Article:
That Al-Qaeda cleric Anwar al-Awlaki was let go in 2002 despite there being a warrant for his arrest is not news. The Denver Post reported that information shortly after the Fort Hood massacre.
However, we are learning more about some of the details about that release thanks to a Congressional hearing at which
Via Fox News:
The FBI, for the the first time, has admitted publicly that it knew the radical Muslim cleric Anwar al-Awlaki was returning to the U.S. in October 2002 and that an FBI agent discussed the American’s return with a U.S. attorney before he was detained and then abruptly released from federal custody.
Al-Awlaki, who would become the first American targeted for death by the CIA, eventually was killed last September in Yemen by a U.S. drone strike. Since September 2009, 26 terrorism cases have been tied to him and his digital jihad, according to the James A. Baker III Institute for Public Policy.
“I really want to get to the bottom (of this),” said Republican Rep. Frank Wolf, chairman of the committee that has oversight of the FBI. The committee was holding a hearing Wednesday on the Webster report on the FBI’s intelligence failures leading up to the Fort Hood massacre. Al-Awlaki exchanged 19 emails with Maj. Nidal Hasan, accused of murdering 13 in the shooting.
Wolf noted Wednesday that the Webster report makes no mention of the 2002 incident and the FBI’s role in the cleric’s release.
That leads to testimony from a senior FBI Official:
Mark Giuliano, the FBI’s assistant director for national security, testified Wednesday that the FBI knew in advance that he was making his way back to the United States, though he didn’t explain how.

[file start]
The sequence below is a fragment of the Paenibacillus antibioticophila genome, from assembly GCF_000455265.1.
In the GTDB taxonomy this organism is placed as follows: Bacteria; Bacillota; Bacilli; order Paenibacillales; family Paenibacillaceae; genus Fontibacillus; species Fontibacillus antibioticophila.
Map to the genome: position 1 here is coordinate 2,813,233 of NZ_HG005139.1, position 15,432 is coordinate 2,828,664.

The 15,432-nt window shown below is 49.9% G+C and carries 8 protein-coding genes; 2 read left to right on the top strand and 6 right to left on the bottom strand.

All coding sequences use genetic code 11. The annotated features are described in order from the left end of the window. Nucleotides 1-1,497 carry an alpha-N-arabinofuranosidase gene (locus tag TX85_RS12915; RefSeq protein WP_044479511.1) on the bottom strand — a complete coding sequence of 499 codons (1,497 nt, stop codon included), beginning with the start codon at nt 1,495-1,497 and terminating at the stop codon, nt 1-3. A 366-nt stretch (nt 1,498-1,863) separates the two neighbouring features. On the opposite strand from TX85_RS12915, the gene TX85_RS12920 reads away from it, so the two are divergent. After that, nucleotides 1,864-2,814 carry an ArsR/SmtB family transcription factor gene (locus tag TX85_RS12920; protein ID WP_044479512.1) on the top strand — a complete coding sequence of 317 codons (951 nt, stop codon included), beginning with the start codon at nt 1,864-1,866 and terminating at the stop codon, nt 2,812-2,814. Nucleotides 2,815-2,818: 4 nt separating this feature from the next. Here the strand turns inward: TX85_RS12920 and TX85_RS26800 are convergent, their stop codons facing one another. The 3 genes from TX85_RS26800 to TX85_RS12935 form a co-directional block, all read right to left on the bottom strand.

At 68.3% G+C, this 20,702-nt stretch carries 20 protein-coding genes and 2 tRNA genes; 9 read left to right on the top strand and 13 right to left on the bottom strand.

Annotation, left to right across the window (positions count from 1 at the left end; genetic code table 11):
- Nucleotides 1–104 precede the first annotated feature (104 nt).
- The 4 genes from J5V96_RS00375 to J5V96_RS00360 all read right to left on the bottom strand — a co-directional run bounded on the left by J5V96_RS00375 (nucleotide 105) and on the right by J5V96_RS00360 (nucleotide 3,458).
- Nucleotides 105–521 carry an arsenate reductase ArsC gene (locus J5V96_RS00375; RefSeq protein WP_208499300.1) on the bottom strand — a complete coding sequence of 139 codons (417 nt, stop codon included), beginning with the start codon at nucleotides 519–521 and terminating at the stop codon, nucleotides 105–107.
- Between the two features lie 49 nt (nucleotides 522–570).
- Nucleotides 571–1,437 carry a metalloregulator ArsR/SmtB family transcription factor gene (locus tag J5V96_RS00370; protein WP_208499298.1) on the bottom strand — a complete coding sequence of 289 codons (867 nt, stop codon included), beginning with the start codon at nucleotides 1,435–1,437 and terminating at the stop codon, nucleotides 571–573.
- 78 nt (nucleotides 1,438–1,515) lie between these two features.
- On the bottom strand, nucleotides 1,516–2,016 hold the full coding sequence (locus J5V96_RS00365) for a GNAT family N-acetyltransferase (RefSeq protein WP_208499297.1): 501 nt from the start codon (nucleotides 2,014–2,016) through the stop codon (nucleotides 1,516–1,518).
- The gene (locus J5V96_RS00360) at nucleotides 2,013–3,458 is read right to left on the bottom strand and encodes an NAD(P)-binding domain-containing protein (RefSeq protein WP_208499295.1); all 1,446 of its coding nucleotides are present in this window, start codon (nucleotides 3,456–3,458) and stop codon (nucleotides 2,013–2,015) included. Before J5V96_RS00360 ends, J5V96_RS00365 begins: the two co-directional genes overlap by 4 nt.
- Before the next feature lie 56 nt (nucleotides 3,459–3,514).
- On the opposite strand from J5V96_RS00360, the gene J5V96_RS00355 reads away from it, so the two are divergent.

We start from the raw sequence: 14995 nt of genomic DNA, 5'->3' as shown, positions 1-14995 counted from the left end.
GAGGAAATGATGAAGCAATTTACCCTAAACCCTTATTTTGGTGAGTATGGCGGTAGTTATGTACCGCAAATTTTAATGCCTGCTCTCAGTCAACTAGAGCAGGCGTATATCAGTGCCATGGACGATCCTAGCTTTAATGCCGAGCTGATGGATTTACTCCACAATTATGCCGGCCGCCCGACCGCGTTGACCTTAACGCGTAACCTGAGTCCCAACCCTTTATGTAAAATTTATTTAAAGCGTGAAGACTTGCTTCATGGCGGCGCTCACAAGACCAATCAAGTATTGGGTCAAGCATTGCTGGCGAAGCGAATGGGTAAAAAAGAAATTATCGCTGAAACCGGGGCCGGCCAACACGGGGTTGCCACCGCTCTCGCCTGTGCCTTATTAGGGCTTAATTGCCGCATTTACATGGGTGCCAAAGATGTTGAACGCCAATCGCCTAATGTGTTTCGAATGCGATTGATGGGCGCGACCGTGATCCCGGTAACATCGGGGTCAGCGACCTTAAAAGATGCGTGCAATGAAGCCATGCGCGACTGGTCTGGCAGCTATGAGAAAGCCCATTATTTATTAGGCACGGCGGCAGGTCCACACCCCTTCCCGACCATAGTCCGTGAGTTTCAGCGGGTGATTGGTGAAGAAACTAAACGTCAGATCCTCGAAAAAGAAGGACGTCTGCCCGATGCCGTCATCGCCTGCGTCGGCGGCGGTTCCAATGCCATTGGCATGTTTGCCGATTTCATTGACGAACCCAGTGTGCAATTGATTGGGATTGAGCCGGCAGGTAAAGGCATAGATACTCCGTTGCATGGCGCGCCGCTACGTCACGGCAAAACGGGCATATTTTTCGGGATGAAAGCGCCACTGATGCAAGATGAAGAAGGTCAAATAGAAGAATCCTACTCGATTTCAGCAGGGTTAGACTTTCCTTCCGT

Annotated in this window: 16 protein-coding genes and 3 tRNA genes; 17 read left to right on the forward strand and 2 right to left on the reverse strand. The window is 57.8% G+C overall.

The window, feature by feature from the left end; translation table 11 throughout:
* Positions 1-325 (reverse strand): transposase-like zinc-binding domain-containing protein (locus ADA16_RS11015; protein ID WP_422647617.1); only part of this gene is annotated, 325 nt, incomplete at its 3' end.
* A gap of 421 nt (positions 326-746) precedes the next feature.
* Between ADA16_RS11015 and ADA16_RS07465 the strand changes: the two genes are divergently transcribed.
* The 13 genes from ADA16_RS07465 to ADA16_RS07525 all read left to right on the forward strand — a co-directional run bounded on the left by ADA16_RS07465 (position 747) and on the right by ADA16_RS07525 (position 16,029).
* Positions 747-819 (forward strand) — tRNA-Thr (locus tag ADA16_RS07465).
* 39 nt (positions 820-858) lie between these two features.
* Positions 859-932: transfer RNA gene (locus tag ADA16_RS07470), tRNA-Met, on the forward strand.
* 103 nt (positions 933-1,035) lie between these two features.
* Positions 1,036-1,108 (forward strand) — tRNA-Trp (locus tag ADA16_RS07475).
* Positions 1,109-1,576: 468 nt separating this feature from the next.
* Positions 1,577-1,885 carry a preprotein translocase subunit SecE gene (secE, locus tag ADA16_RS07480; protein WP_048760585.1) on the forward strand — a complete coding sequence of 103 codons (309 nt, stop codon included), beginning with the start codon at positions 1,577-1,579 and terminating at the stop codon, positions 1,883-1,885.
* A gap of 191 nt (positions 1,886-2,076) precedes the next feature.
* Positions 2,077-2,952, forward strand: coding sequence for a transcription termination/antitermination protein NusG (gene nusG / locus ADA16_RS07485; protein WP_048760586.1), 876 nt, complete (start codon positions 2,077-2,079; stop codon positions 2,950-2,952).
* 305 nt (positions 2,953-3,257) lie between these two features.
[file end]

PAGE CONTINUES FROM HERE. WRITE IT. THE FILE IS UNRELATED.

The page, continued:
Al-Awlaki was detained at New York City’s JFK airport because a customs database flagged him based on an outstanding arrest warrant. Giuliano, under intense questioning by Wolf, also admitted Wednesday there were discussions between an FBI agent and the U.S. attorney in Colorado about the U.S.-born cleric’s re-entry and the warrant.
“Yes, sir, there was a dialogue, as there always will be,” Giuliano replied. “If a case agent has a case on somebody that is coming into the country, the system is triggered and set up so that there will be a call to that case agent.”
Former FBI agents say there are only likely two explanations: The bureau let the cleric into the country to track him for intelligence, or the bureau wanted to work with him as a friendly contact.
As Breitbart points out, a man named Lt. Col. Anthony Shaffer (Ret.) appears to be vindicated yet again:
There is a possible shady explanation for al-Awlaki’s release. Lt. Col. Anthony Shaffer said earlier this year that al-Awlaki worked as a triple agent and an FBI asset well before 9/11. Shaffer wrote a memoir on Able Danger, a supposed Defense Intelligence Agency data-mining program that uncovered two of the three terrorist cells later implicated in the September 11 attacks, which was censored by the Pentagon. If Shaffer is correct, American intelligence had been working with al-Awlaki from the last years of the Clinton presidency.
Shaffer was railroaded by bureaucrats when he attempted to reveal the truth about Able Danger. Here, once again, he seems to have been proven right. Bolstering his credibility further is a glaring inconsistency with how al-Awlaki’s release was handled.
During Wednesday’s hearing, Giuliano could not explain a significant time discrepancy. Al-Awlaki was being held in the early-morning hours of Oct. 10, 2002, when FBI agent Wade Ammerman told customs agents that “the warrant … had been pulled back.” But that couldn’t have happened while al-Awlaki was in custody, since it was only 5:40 a.m. in Colorado where the arrest warrant originated and where the courts had yet to open for the day.
In fact, documents show the warrant was still active at that time and was only vacated later that day.
The FBI has consistently maintained that the arrest warrant was pulled because the case against the cleric was weak, and it has suggested the timing, coming on the same day the cleric re-entered the U.S. at New York City’s JFK airport, was coincidental.